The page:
NYC public schools enacted a “zero tolerance” regulation where a student found in possession of a weapon/object whether his/hers or not may still be prosecuted for possession. Where a weapon is confiscated in plain sight is also allowed by NYC public schools’ Rules and Regulations, and the Fourth Amendment. In the Matter of Stevens A., 308 A.D.2d 359 (2003), an officer in charge of security at a public high school responded to a phone call about intruders in a floor and saw students running. One student one dropped an object and the officer asked the student for the object as he was suspicious it may have been a weapon. It turned out to be a box cutter which is considered a dangerous weapon and the student was sent to Family Services for twelve months. Here, the officer had reasonable suspicion to ask for the object as allowed by the Chancellor’s Rules and Regulations and it was also upheld as a reasonable search under the Fourth Amendment. Following the zero tolerance regulation, the student who merely dropped an object was prosecuted and school officials were allowed to ask for the objects.

Due to weather changes, students may wear layers of clothing but can school officials search students’ clothing for possession of weapons or illegal objects? The Fourth Amendment and the Chancellor’s Rules and Regulations allow school officials to do so when school officials have reasonable suspicion that search will turn up evidence that student has violated or will violate the law or school regulation. In re Thomas G, 83 A.D.3d 1065, 922 N.Y.S.2d 453 (N.Y.A.D 2 Dpt’ 2011), student was found in locker room at a time when students were not in session and was brought to the school officer who then took student to Dean’s office. Officer observed the student put his hand in his pocket and the officer asked him not to but student repeatedly put his hand in pockets and then in his jacket. The officer then asked for the student’s jacket and upon its search, he found a white pill later identified as Xanax. The N.Y. Family Court held that officer had reasonable suspicion to search student’s jacket due to student’s behavior that he could be concealing a weapon and that the search was not intrusive. The New York Appellate Division affirmed and the student was placed in juvenile detention.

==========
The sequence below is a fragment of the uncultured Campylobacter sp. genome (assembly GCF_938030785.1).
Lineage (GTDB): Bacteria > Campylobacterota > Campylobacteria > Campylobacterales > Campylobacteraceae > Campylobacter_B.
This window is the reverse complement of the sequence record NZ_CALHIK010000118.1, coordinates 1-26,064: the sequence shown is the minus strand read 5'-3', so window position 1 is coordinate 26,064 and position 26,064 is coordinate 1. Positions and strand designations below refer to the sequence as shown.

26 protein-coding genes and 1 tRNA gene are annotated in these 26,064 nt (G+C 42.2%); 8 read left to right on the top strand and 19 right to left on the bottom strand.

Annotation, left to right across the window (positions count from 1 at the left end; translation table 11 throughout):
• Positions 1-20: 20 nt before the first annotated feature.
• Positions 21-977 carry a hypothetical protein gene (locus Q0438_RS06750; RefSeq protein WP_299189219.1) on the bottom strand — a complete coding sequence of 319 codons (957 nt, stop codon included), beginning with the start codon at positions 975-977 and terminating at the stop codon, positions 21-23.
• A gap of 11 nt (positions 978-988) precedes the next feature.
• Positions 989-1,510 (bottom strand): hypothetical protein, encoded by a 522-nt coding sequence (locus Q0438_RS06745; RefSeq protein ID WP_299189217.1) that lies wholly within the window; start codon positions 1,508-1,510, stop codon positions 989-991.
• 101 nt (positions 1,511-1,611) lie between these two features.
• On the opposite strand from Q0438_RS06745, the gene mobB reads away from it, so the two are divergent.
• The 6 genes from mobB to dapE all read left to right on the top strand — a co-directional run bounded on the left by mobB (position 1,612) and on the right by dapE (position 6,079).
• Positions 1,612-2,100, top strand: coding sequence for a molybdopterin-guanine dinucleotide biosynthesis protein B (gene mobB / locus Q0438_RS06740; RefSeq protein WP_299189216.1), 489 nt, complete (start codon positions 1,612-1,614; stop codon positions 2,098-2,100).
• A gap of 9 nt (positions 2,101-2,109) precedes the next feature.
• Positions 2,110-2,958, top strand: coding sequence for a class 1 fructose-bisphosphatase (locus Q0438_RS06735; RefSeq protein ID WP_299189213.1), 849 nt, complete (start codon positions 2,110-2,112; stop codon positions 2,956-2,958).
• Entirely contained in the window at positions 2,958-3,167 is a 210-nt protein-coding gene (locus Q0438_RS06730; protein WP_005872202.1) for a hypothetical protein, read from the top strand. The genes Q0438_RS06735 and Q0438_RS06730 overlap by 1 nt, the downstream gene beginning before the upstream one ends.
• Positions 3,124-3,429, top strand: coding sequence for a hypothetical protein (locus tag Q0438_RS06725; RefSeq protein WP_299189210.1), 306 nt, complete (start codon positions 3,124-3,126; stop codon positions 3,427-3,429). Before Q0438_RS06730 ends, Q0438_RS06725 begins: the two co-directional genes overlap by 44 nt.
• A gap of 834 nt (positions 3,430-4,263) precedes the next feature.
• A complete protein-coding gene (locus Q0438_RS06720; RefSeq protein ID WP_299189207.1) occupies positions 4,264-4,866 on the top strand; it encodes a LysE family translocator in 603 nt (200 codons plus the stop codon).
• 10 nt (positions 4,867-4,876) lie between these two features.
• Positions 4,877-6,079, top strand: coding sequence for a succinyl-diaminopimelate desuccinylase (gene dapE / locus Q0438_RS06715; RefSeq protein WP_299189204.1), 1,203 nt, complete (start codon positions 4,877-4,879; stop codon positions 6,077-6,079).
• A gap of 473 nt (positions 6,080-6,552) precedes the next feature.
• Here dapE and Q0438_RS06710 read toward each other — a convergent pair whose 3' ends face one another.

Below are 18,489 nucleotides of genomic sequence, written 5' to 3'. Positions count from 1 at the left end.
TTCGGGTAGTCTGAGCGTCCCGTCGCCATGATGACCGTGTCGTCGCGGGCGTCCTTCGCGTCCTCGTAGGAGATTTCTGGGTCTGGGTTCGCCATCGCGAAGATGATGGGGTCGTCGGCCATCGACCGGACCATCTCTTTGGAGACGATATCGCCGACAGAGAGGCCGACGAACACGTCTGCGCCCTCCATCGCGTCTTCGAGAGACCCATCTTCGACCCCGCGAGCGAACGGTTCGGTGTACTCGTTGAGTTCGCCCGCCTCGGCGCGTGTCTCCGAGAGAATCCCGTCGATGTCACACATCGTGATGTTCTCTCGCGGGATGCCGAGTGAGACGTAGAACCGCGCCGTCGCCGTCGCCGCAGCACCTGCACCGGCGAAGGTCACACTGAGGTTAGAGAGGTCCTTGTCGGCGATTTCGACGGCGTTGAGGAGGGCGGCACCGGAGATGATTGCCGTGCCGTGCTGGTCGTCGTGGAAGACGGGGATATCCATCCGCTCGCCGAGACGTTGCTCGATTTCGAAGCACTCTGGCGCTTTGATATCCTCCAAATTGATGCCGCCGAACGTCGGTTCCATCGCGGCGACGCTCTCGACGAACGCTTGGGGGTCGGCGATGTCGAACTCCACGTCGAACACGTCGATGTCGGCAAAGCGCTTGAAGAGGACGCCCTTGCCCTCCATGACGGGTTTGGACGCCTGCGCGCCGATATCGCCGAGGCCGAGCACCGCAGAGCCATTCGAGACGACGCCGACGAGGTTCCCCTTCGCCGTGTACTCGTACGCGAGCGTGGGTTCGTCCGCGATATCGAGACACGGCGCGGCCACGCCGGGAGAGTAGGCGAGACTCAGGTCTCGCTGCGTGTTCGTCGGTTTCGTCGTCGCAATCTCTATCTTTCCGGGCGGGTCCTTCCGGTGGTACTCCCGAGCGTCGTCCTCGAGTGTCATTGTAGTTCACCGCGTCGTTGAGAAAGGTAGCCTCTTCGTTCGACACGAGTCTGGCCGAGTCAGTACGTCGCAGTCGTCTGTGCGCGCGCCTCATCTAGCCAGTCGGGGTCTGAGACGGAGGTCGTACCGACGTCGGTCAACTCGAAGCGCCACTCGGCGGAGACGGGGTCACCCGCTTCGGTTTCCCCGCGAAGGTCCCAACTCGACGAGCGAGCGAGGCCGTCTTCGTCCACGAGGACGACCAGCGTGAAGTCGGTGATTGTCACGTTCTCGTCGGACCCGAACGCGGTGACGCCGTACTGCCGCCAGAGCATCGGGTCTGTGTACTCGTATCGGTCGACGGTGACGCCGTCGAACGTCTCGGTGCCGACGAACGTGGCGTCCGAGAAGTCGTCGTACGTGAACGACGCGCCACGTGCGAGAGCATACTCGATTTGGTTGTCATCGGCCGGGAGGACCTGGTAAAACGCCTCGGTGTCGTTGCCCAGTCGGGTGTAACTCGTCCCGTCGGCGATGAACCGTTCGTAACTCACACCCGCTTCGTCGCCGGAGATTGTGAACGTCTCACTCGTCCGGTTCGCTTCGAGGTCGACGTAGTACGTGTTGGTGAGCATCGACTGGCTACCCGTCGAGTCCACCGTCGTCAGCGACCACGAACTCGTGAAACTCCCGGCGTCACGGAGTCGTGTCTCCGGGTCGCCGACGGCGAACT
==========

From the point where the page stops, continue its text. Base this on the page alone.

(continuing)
It is not unusual to see students roam the hallways of their public schools while classes are in session, but are school officers allowed to take students roaming hallways to the Principal’s/Dean’s office where students are ultimately searched? In People v. Dorner, 116 Misc.2d 1087, 458 N.Y.S.2d 982 (1982), school officer observed student in the hallway after classes had commenced and approached the student who produced class schedule but could not state what classes or teachers he had. The school officer took student to Dean’s office and asked a Police Officer to accompany them as well. In the Dean’s office, the Dean stated that student was suspended and must be arrested for trespassing.

Here, the police officer had probable cause, searched student and found a gun on his possession. The student moved to suppress the evidence. The Court upheld that the student was lawfully searched after Police Officer was told that he was trespassing and denied motion to suppress evidence. Accordingly, the Chancellor’s Rules and Regulations were also followed as the school officer took the student to the Dean only after he questioned the student and had reasonable suspicion of student.

Similarly, in People v. Butler, 188 Misc.2d 48, 725 N.Y.S.2d 534 (N.Y. Sup. 2001), a school officer observed a student wearing gang affiliated bandanas and asked student to remove them. When the school official asked him whether he was a student, he said he was but couldn’t produce any identification. The school officer took the student into the Dean’s office where he was asked for information on his program card or to name a guidance counselor, which he couldn’t. School rules required that anyone without identification be sent to the Dean’s office for verification. At the Dean’s request, the school officer searched the student and recovered a black handgun which led to student’s arrest. Student moved to state that he was not given his Miranda Rights after he was arrested and questioned further by the Dean.

The Court upheld that this encounter was in a public school where there is a different relationship between students to school officers and individuals to police officers. Schools have the duty of “loco parentis” (Education Law $ 3210 [1] [a]) where parental-like supervision is exercised. Therefore, Court held that school officer rightfully escorted student to Dean’s office due to reasonable suspicion that he was not a student. The school officer could not let him walk out of building due to the chance that he might be a student (students are required to be at school while classes are in session) and the school official could allow him to stay in the building as he might not be a student and would then be trespassing. Lastly, the Court held that the search was reasonable, not intrusive as school officer did not need probable cause and that Miranda Rights were not needed as the Dean, an individual, questioned the student.

Accordingly, the vast number of situations discussed here gives students an overall idea of how school officials may enforce the Chancellor’s Rules and Regulations, Education Law and the Fourth Amendment without violating student’s rights against searches and seizures. Students must remember that when on school grounds, these Rules and Regulations allow for a lower standard, known as reasonable suspicion in order to stop and search a student. Whereas, outside school grounds, police officers need a much higher standard known as probable cause which would sometimes even require a warrant. In order to ensure a safe environment for all, students who know the law and regulations will be aware of how they are applied can therefore, make smarter decisions as well as be ensure that their rights are never violated.